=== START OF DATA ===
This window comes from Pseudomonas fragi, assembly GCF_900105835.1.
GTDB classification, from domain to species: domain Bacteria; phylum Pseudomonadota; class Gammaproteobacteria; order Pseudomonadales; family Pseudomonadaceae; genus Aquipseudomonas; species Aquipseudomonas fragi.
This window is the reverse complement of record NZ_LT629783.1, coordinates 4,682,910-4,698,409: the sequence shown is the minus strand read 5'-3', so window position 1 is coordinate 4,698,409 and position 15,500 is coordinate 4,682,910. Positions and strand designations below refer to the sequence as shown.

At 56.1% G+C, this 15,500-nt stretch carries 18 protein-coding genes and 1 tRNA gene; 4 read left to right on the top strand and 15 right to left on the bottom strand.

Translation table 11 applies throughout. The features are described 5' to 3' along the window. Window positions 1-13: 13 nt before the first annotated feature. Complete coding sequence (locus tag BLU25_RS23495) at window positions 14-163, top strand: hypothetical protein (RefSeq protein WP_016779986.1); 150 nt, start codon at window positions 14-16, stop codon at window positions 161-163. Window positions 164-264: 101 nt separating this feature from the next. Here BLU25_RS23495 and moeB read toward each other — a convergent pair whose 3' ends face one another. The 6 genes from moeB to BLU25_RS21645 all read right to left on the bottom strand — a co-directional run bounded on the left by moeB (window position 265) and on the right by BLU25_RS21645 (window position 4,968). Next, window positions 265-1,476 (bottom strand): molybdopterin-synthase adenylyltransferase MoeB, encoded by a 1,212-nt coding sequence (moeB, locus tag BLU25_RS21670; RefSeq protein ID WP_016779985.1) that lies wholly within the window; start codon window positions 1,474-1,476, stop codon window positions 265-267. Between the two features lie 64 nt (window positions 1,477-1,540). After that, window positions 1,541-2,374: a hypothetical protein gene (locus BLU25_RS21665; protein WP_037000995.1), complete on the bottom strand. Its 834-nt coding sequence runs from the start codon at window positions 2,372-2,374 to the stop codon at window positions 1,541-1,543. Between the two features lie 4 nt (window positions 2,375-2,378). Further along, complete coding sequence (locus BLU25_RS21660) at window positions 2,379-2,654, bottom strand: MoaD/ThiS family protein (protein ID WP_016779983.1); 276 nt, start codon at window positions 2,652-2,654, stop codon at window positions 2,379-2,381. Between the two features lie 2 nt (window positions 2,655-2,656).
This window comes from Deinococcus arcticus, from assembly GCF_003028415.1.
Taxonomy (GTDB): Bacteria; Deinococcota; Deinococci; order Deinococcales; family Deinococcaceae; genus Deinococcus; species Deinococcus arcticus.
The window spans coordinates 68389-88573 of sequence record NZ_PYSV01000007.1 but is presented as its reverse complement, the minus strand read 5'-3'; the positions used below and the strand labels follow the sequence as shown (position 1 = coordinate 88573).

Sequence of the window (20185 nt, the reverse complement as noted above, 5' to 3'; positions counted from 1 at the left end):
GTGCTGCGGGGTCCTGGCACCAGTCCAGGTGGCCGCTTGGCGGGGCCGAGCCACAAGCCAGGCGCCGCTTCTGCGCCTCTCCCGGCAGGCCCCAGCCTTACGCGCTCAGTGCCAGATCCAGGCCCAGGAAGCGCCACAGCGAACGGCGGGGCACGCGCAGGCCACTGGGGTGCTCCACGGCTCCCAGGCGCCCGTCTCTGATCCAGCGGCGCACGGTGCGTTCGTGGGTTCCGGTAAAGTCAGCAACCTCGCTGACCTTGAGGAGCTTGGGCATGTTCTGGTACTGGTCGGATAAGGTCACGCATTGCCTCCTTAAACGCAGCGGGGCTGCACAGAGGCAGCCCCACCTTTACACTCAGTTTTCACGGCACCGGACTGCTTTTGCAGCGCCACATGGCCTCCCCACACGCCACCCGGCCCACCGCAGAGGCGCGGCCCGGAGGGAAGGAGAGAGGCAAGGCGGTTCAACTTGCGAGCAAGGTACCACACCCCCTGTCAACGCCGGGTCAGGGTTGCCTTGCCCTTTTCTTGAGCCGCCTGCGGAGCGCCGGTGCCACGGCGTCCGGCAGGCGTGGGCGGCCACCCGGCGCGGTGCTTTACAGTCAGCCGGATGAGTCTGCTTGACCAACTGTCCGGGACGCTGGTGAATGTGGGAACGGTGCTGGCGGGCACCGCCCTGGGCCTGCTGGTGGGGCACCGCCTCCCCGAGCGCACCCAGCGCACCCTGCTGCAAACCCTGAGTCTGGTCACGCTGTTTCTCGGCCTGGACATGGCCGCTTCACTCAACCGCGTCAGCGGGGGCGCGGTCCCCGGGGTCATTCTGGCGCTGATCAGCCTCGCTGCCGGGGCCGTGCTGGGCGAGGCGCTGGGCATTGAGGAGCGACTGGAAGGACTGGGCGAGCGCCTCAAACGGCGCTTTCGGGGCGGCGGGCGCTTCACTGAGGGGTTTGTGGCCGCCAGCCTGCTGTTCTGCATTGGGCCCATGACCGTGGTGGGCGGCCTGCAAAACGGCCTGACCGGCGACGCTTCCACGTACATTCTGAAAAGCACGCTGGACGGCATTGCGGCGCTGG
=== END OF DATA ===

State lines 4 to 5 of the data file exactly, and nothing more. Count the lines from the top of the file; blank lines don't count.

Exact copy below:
At 56.1% G+C, this 15,500-nt stretch carries 18 protein-coding genes and 1 tRNA gene; 4 read left to right on the top strand and 15 right to left on the bottom strand.

Translation table 11 applies throughout. The features are described 5' to 3' along the window. Window positions 1-13: 13 nt before the first annotated feature. Complete coding sequence (locus tag BLU25_RS23495) at window positions 14-163, top strand: hypothetical protein (RefSeq protein WP_016779986.1); 150 nt, start codon at window positions 14-16, stop codon at window positions 161-163. Window positions 164-264: 101 nt separating this feature from the next. Here BLU25_RS23495 and moeB read toward each other — a convergent pair whose 3' ends face one another. The 6 genes from moeB to BLU25_RS21645 all read right to left on the bottom strand — a co-directional run bounded on the left by moeB (window position 265) and on the right by BLU25_RS21645 (window position 4,968). Next, window positions 265-1,476 (bottom strand): molybdopterin-synthase adenylyltransferase MoeB, encoded by a 1,212-nt coding sequence (moeB, locus tag BLU25_RS21670; RefSeq protein ID WP_016779985.1) that lies wholly within the window; start codon window positions 1,474-1,476, stop codon window positions 265-267. Between the two features lie 64 nt (window positions 1,477-1,540). After that, window positions 1,541-2,374: a hypothetical protein gene (locus BLU25_RS21665; protein WP_037000995.1), complete on the bottom strand. Its 834-nt coding sequence runs from the start codon at window positions 2,372-2,374 to the stop codon at window positions 1,541-1,543. Between the two features lie 4 nt (window positions 2,375-2,378). Further along, complete coding sequence (locus BLU25_RS21660) at window positions 2,379-2,654, bottom strand: MoaD/ThiS family protein (protein ID WP_016779983.1); 276 nt, start codon at window positions 2,652-2,654, stop codon at window positions 2,379-2,381. Between the two features lie 2 nt (window positions 2,655-2,656).